Display energy certificates (DECs)—what are they and when are they required?
Display energy certificates (DECs)—what are they and when are they required?

The following Environment practice note provides comprehensive and up to date legal information covering:

  • Display energy certificates (DECs)—what are they and when are they required?
  • What is a display energy certificate (DEC)?
  • Key regulations
  • When is a DEC required?
  • Displaying a DEC
  • Excluded buildings
  • Enforcement
  • Developments

Display energy certificates (DECs)—what are they and when are they required?

What is a display energy certificate (DEC)?

DECs were introduced to raise public awareness of energy use and to inform visitors to public buildings about the energy use of a building. A DEC is an energy certificate that shows the operational energy rating of a public building, from A to G where A is very efficient and G is the least efficient. The operational rating is a numerical indicator of the actual annual carbon dioxide emissions from the building. DECs are based on the actual amount of metered energy used by the building over the last 12 months within the validity period of the DEC. The operational rating is calculated according to a methodology approved by the Secretary of State and carried out by an approved energy assessor using a specific software tool.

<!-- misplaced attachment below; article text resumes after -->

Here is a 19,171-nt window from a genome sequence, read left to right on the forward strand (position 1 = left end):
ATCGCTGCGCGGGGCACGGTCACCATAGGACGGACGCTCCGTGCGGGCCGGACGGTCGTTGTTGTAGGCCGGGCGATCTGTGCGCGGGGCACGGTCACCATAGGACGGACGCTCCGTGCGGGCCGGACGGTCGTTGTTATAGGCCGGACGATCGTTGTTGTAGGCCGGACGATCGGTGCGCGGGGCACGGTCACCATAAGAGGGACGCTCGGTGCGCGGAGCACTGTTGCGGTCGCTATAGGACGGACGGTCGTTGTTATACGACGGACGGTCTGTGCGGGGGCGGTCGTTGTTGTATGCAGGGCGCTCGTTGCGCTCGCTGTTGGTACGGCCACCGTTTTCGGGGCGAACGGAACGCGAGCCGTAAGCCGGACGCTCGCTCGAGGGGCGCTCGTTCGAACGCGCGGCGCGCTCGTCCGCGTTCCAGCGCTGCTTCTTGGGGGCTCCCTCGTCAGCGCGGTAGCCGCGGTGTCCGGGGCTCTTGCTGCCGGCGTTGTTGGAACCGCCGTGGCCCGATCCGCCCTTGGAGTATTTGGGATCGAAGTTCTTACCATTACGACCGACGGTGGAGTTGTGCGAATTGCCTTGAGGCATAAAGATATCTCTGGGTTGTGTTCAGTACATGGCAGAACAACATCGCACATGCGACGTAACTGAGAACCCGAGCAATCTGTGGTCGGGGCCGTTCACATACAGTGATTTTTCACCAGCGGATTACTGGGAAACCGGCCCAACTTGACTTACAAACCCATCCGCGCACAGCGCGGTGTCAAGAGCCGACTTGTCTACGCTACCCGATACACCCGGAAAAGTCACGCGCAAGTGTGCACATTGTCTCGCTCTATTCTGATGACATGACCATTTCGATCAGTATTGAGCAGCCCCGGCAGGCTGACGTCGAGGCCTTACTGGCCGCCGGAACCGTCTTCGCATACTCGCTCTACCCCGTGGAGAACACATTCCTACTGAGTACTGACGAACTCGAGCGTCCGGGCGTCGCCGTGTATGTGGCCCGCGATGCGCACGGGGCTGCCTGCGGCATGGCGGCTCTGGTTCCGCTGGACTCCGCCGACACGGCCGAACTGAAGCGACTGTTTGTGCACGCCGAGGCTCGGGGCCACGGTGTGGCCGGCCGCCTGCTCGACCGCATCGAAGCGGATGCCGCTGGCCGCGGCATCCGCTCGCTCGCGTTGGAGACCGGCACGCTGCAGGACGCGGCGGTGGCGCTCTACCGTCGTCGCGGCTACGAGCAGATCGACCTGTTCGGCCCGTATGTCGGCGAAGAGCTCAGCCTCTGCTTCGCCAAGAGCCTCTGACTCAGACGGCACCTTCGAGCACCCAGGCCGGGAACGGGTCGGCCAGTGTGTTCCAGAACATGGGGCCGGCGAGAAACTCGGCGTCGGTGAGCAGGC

For more on energy assessors, see Practice Note: Energy performance certificates (EPCs)—energy assessor accreditation and energy assessments.

In addition to the operational rating, the DEC also contains a reference value such as a current legal standard or benchmark. SI 2012/3118, reg 15 sets down the details on exactly what a DEC must include.

Once completed, the DEC and data used to compile it, must be lodged on the national register.

Key regulations

The key regulations governing Energy Performance Certificates (EPCs) and DECs are the Energy

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